No group meetings this year. No posters in the break room. No on-site benefits fair. This will be an open enrollment unlike any other. How do employers prepare?
Many HR pros (63%) say their company’s open enrollment strategy this year will depend on online resources due to COVID-19, according to The Hartford survey.
“Communication is critical,” says Jonathan Bennett, head of group benefits at The Hartford. “HR departments need to be engaging in their workforce.”
Here are some strategies to consider, as employers prepare for 2021 open enrollment, which begins Nov. 1, 2020.
Lay the groundwork now, says DirectPath VP of Client Services Kim Buckey. “Remind people that enrollment is coming up,” she says.
The coronavirus has piqued employees’ interest in their benefits, and they most likely will welcome health information this year.
Employers should highlight benefits that might be more useful during the pandemic, such as telehealth, mental health services and COVID-19 testing and treatment.
Consider conducting a survey before enrollment to gauge what benefits employees are most interested in this year. Then create presentations to highlight those services.
Employers are rethinking their benefits needs. “Stay close to the pulse of your people; make thoughtful and intentional decisions,” says Desiree Pascual, chief people officer at mental health platform Ginger.
Health benefits and wellness programs are becoming more important to employees. Employers’ claims data can help identify any gaps in care that need to be addressed.
Firms might include more messaging tying voluntary benefits with health benefits to bridge any gaps in offerings. Voluntary benefits, such as hospital indemnity plans or critical illness insurance, can build flexibility in benefits programs, says Harry Cain, voluntary benefits consultant at healthcare leader Mercer.
Another area to consider changing for 2021: Offer more robust primary care services, as well as chronic care management. This is key due to the decline in care caused by the stay-at-home pandemic.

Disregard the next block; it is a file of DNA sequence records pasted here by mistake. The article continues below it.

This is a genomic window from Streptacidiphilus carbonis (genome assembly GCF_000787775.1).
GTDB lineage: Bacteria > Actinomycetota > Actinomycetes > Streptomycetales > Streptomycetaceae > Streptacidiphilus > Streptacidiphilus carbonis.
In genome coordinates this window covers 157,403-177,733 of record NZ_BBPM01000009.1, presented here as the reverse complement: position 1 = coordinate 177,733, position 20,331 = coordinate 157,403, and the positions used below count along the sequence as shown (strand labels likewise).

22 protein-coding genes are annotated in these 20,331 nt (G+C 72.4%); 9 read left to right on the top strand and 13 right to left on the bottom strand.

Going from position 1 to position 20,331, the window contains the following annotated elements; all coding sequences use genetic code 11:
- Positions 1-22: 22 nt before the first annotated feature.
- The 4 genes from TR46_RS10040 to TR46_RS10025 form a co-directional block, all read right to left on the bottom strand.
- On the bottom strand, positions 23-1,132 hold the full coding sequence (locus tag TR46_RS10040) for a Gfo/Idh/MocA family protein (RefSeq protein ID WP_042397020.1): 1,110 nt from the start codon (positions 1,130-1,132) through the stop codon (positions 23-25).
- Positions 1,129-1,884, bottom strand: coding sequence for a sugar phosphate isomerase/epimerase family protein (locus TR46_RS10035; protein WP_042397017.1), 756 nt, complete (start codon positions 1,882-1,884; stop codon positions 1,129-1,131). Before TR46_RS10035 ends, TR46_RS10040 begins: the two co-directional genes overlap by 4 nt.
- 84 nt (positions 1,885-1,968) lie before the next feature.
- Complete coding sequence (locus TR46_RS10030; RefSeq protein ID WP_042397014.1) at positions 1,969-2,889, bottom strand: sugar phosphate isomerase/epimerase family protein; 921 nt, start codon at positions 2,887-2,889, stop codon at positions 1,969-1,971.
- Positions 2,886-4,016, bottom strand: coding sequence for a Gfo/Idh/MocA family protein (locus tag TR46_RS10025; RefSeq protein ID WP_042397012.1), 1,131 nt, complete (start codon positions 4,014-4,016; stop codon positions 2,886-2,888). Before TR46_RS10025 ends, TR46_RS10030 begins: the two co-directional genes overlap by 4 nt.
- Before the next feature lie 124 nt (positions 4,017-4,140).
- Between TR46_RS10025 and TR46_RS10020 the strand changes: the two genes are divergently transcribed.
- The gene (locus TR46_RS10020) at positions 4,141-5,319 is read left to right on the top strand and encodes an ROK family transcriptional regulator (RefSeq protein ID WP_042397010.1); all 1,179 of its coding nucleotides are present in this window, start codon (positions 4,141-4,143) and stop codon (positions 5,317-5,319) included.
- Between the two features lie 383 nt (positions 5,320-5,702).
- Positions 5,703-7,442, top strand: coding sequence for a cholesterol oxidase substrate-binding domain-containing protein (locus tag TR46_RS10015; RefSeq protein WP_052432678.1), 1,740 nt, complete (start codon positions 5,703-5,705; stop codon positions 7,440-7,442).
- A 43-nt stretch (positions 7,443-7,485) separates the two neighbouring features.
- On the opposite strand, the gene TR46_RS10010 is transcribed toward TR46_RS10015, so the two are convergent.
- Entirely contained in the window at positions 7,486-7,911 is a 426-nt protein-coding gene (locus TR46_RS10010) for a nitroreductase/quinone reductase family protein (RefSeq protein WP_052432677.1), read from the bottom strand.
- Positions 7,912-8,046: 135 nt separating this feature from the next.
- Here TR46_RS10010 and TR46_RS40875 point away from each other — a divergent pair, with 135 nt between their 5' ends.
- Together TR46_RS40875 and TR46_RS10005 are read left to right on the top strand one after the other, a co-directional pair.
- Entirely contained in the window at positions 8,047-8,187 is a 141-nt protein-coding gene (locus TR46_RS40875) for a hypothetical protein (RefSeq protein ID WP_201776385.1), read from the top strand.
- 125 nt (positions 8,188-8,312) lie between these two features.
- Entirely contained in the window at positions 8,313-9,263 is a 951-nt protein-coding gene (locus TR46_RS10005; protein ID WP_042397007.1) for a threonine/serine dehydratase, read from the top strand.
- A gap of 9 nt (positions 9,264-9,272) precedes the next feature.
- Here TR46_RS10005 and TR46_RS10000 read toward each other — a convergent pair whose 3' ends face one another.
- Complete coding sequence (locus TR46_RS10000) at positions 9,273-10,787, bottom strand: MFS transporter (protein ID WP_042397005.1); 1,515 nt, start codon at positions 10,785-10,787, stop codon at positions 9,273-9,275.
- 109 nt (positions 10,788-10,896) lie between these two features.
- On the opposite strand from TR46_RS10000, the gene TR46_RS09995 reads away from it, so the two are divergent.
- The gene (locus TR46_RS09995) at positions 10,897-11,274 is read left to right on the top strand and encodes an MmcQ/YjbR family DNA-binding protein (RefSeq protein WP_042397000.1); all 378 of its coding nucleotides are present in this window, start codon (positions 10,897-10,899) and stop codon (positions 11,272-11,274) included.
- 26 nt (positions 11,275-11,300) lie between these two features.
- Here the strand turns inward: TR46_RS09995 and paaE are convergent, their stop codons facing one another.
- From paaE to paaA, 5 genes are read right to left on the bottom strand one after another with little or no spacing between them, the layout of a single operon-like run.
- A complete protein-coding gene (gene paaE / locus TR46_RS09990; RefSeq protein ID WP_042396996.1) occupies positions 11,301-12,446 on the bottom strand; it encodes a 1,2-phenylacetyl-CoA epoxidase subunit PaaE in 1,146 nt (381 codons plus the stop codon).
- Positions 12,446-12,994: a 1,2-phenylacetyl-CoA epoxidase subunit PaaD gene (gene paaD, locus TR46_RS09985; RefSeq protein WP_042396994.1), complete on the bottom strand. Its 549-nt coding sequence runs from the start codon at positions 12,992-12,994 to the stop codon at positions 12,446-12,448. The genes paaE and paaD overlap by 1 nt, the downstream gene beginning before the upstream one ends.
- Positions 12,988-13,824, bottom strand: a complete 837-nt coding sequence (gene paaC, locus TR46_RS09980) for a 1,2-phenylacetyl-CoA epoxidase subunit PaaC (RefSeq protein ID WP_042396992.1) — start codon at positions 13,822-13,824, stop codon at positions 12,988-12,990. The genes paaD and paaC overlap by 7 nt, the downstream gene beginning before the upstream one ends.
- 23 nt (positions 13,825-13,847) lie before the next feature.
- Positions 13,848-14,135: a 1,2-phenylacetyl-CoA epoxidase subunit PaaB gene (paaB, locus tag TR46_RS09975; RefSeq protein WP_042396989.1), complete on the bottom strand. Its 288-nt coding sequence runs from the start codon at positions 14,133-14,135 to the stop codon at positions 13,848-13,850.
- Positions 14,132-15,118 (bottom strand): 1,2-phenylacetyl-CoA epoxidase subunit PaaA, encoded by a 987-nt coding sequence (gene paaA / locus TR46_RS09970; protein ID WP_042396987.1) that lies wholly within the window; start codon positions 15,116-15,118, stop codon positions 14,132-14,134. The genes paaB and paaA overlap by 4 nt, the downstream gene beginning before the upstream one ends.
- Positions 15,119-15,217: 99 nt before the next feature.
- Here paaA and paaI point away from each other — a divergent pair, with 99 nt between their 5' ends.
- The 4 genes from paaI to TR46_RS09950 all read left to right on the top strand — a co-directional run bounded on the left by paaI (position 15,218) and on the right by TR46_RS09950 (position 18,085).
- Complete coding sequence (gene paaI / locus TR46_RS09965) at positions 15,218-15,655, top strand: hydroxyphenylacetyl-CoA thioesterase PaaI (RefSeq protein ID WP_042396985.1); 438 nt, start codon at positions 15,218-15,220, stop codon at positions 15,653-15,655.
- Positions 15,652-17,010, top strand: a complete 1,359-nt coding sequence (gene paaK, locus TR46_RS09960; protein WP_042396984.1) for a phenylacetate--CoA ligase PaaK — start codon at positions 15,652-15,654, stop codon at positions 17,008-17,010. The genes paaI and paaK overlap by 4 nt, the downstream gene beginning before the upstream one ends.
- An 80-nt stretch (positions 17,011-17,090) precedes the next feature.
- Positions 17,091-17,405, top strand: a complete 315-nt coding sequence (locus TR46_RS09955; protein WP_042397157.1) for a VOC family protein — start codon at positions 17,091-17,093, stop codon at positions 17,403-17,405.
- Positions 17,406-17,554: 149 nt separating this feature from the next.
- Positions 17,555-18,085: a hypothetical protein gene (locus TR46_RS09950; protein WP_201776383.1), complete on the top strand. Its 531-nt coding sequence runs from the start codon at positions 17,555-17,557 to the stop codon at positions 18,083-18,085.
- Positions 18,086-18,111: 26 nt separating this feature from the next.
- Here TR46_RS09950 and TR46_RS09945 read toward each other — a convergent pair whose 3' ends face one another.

Mental health’s in the spotlight
COVID-19 has significantly expanded the need for mental health services. This is due to the sudden shift to being fully remote, kids being home from school and higher levels of stress.
While many firms have employee assistance programs, they may need to add more services. The key is to ensure workers are aware of them and know how to access them.
Less jargon, more tools
Open enrollment communications need to make employees feel cared for, said David Slavney, partner at Mercer. “Other than required communications, consider separate messaging without jargon to clearly explain to employees how benefits decisions were made,” he said.
However, keep messaging brief. “Emphasize the ‘what’s in it for me,’” says Buckey. “If you can point out the value of an employee taking actions, usually that translates into dollars.”
Use a variety of communications tools this year. Send out mailers, then go virtual. Include videos, emails and PDFs, says Barry Cohn, CEO, Really Great Employee Benefits. Pre-recorded webinars and online education hubs, which allow employees to enroll online, are other options.
Employers might host a virtual benefits fair with multiple sessions to ensure all employees can attend at least one. Also, consider inviting vendors to attend to provide specific information. And include virtual breakout rooms for employees to ask additional questions.